As the last book published in the series, Ronald Spector's contribution to it serves as a sort of capstone to its incomplete efforts. In it he provides an account of the battles and campaigns waged by the United States against Japan in the Second World War, from the prewar planning and the assumptions held in the approach to war to the deployment of the atomic bombs that ended it. In between the covers all of the major naval battles and island-hopping campaigns in the Pacific, as well as America's military efforts in the China-Burma-India theater. He rounds out his coverage with chapters discussing both the social composition of the forces America deployed and the complex intelligence operations against the Japanese, ones that extended beyond the now-famous codebreaking efforts that proved so valuable.


Though dated in a few respects, overall Spector's book serves as a solid single-volume survey of the war waged by the United States against Japan. By covering the efforts against the Japanese in mainland Asia, he incorporates an important aspect of the war too often overlooked or glossed over in histories of America's military effort against the Japanese, one that often influenced developments elsewhere in the theater. Anyone seeking an introduction to America's war with Japan would be hard pressed to find a better book, which stands as a great example of what Macmillan set out to accomplish when they first embarked upon the series.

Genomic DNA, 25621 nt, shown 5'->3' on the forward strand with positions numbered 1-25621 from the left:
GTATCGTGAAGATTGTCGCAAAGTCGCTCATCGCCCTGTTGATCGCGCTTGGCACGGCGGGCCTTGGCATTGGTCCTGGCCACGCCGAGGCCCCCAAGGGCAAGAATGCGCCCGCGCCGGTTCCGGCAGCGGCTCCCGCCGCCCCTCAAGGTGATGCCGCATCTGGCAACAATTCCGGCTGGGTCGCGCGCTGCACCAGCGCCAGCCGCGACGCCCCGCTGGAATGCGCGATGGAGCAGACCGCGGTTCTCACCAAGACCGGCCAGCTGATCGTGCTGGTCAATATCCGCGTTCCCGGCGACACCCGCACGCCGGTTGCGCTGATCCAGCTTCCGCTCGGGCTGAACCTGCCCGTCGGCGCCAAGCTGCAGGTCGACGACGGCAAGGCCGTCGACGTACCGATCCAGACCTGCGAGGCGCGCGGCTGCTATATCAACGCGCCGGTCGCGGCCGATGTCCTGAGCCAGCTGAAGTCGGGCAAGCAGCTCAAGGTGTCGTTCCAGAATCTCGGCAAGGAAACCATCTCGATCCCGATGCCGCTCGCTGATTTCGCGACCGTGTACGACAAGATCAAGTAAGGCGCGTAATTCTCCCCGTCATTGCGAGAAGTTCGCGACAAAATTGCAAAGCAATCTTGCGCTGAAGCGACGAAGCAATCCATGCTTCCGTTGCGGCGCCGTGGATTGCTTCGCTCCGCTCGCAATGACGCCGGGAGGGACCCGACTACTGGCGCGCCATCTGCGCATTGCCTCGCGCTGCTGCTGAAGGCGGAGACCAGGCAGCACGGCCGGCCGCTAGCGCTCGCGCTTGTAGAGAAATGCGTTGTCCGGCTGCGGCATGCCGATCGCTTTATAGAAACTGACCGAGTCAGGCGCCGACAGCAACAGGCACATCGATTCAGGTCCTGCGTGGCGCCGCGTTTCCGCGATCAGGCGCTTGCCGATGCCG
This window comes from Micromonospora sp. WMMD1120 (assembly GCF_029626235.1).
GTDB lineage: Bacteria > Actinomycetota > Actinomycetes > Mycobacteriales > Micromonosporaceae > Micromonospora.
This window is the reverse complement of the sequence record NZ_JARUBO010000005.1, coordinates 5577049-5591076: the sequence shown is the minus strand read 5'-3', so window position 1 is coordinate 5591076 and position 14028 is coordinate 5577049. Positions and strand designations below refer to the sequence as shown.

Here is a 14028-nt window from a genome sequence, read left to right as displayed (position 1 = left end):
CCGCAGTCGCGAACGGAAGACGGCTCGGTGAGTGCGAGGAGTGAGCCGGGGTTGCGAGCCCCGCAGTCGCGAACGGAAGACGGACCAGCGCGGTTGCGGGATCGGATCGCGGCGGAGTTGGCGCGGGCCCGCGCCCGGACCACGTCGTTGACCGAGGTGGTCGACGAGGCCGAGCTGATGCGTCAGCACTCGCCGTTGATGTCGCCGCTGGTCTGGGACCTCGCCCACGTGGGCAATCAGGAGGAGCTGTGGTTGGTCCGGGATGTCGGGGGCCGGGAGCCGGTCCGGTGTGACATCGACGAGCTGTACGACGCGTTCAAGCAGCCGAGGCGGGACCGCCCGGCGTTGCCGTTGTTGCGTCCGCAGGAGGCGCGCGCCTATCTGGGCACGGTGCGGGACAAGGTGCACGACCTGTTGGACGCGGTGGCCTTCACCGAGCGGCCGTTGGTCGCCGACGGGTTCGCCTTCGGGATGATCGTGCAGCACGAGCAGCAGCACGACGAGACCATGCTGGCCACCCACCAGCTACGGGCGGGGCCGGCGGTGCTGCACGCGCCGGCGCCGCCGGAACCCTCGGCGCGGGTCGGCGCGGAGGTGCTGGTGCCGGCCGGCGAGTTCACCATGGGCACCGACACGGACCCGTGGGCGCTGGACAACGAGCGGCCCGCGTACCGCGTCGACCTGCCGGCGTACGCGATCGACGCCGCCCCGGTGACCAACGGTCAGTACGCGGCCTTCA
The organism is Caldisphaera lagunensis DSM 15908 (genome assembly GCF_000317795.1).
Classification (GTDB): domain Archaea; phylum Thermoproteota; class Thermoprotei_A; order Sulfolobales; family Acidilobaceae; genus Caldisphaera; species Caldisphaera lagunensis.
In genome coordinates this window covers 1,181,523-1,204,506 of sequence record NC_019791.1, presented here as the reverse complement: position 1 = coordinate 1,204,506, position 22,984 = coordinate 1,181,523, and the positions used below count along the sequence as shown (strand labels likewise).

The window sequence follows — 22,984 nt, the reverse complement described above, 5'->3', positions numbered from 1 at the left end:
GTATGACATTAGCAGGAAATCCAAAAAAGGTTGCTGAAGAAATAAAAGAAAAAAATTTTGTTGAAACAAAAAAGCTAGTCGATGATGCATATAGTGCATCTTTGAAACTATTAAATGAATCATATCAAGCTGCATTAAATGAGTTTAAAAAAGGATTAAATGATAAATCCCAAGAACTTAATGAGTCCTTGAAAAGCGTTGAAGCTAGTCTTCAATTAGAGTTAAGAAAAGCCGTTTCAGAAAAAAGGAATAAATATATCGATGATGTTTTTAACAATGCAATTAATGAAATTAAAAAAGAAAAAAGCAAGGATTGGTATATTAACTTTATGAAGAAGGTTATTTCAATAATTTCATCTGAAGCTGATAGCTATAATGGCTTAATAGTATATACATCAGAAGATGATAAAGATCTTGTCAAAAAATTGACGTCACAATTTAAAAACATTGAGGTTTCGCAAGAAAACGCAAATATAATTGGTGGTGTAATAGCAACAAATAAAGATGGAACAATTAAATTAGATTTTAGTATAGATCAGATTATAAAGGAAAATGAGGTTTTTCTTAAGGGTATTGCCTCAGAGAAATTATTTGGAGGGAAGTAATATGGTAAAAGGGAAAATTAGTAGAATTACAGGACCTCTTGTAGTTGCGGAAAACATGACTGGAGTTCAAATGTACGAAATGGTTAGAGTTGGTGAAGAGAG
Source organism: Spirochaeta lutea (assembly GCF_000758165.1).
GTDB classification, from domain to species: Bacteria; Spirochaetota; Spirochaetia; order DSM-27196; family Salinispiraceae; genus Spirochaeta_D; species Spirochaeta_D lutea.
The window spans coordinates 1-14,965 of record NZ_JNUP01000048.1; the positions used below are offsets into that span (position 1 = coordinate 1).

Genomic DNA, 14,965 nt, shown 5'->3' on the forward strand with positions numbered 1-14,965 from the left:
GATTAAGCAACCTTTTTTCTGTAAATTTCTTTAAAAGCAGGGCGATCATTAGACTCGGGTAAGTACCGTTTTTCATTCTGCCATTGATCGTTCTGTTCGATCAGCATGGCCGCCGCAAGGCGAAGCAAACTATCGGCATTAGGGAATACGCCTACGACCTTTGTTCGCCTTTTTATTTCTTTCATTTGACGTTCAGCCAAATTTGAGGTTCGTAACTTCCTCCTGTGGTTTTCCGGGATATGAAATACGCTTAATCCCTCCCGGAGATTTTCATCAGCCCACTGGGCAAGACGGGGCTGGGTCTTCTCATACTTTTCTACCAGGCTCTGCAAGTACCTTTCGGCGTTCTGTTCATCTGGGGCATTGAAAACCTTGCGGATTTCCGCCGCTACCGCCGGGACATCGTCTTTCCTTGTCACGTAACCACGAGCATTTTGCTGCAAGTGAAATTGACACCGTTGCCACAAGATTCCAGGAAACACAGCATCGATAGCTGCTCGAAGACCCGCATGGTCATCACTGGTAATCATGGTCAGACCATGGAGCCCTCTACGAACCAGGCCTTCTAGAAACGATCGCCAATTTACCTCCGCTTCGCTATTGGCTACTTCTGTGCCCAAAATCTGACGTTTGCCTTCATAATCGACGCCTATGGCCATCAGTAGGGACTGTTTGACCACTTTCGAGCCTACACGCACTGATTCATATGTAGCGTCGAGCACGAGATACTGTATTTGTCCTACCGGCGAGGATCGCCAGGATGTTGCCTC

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review 2018-06-17 11:07
An ultra-noir novel for lovers of beautiful writing and dark subjects that probe the human psyche
Return to Hiroshima - Bob van Laerhoven

Thanks to the author for providing me a paperback copy of the book that I freely chose to review.

I read and reviewed Baudelaire’s Revenge some time ago and I was fascinated and intrigued by it, so I did not think twice when the author told me he had published a new novel. Van Laerhoven’s work has won awards, been translated into several languages, and he has a unique voice that stays with the reader long after finishing the book. I don’t mean the stories and the plots of his books are not interesting (they are fascinating), but the way he writes about the historical period his stories are set in, and the characters he follows and analyses are distinct and unforgettable. His words are, at once, poetic and harsh, and they perfectly convey both, the utmost beauty and the extremes of cruelty and dejection that can be found in human beings.